Canned sweet peppers

Last summer I wanted to preserve some roasted sweet peppers by canning. I followed the method where you roast them, remove the skins and seeds, and then water bath canned them in a vinegar/water solution with salt and a little oil. I just opened a jar the other day and they taste blah. A acrid weird taste that just makes them inedible. Was it the oil, water bath canning, or roasting that did that? What is the right way to preserve roasted peppers? Freezing or canning?

Christine Cornwell
Bush, Louisiana

Roasted peppers are great frozen. But they are also very good canned. I don’t pickle my sweet peppers as it sounds like you tried to do. I’m wondering if your canning method was incorrect. Did you follow an approved method or another you picked up somewhere? None of mine have oil as an added ingredient.

I can my roasted peppers by first roasting and seeding the peppers, peeling the skins off. Then I pack them in half-pint jars (or pints if you use a lot at a time), leaving 1 inch of headspace. Add 1/4 tsp. salt (if you wish) and 1/2 tsp. vinegar or lemon juice (improves flavor). Wipe rim of jar clean; place hot, previously simmered lid on jar and screw down ring firmly tight. Process pints and half-pints at 10 pounds pressure for 35 minutes. If you live at an altitude above 1,000 feet, consult your canning book for directions on increasing your pressure to suit your altitude.

I would be leery of eating those peppers you canned, especially if you did not follow an approved method. — Jackie

Mold in houseplants

I have trouble with indoor plants and mold. Be they potted plants or seeds started indoors, I always seem to grow a fuzzy white mold along with my plants. I have considered that they may be overwatered, and gone to great lengths to avoid this, sometimes allowing things to dry out completely and regularly if the houseplant can withstand, but to no avail. It doesn’t seem to matter whether it’s dirt, potting soil, premixed growing medium — they always get that fuzzy white mold. Do you have any tips to avoid this? Is it really all that bad anyway?

Frenchtown, New Jersey

I’ve found that this white mold is usually a pretty harmless fungus. It’s usually caused by keeping the pots/flats too moist or having high humidity in your house. But it’s often coming in on commercial potting soil. It’s supposed to be sterile, but I sure got a bunch this year, using Miracle Gro potting soil for my transplants. It doesn’t harm anything, but does look ugly. You can gently scrape the top layer of soil off, removing the mold, then sit the pots/flats in the sun and watch the watering. Mine goes away after doing this. — Jackie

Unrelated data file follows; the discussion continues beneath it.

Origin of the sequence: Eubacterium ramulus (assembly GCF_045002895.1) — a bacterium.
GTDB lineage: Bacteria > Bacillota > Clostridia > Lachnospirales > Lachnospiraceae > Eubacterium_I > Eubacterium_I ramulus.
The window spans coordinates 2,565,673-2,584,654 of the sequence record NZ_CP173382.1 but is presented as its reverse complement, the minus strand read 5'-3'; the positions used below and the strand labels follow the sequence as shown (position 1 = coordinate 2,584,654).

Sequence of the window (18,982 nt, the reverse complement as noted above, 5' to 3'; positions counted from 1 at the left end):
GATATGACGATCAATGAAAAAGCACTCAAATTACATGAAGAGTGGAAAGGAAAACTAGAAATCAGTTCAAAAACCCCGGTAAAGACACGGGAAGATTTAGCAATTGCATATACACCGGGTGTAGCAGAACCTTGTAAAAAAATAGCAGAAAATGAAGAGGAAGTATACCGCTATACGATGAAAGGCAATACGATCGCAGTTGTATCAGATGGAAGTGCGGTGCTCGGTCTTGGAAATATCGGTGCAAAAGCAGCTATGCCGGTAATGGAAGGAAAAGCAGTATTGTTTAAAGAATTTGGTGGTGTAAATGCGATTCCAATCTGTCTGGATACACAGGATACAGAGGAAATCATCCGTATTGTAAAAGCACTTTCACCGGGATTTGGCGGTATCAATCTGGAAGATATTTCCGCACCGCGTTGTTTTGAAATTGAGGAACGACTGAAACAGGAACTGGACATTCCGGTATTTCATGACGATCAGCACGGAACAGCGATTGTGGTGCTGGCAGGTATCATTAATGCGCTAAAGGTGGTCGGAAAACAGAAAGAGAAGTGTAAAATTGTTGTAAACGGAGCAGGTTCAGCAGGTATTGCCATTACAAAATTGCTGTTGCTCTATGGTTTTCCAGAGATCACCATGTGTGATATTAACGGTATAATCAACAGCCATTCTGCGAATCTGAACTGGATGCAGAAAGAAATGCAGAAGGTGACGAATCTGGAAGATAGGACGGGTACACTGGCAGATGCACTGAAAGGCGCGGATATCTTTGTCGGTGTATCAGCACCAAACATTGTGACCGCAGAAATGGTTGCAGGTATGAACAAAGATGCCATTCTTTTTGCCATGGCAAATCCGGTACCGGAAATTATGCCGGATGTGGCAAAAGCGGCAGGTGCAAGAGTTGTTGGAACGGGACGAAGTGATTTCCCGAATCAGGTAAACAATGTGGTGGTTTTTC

Growing asparagus

Our asparagus is doing great this year. However I have missed some of the sprouts and they have ferned. Should I leave them or snap them off and compost them? I know I let them go at the end of harvest but didn’t know what to do now!

William Burgan
Clear Spring, Maryland

If they are small in diameter, just leave them. But if the stems are larger, cut them off below the soil with a sharp knife so that the plant will continue to produce asparagus. If too many ferns are allowed to develop, the plant figures it’s done its job and will quit sending up spears. If there are just a couple ferns that are small in diameter it won’t stop the plant from producing more spears. — Jackie


  1. Angela,

    I checked out the link you posted and the recipe does not contain water as Christine’s did. The amount of water could have reduced the acidity allowing the peppers to flat-sour which is a nasty tasting form of spoilage.
    I’ve roasted and canned a whole lot of peppers of all kinds and have never found that roasting or failure to get the skins off (I often can many kinds with the skins intact.) would cause any off flavors.

  2. There is a tested recipe from the NCHFP for water-bath canning peppers that uses oil, though I’m not sure whether that’s the one Christine used: I’ve had excellent results with that recipe. The canned peppers keep well and are very tasty, so I am inclined to think the oil and water-bath processing are not the problem, unless you were to accidentally use oil that had gone bad, or didn’t follow the tested recipe.

    However, I did have something similar to what Christine describes happen with a Ball recipe for roasted red pepper spread (; I used red bell peppers and for some reason that batch turned out inedibly bitter and acrid. So that does make me wonder whether there’s something to do with the roasting (maybe not managing to get all the skin off?) or the peppers themselves that can cause that particular off taste.

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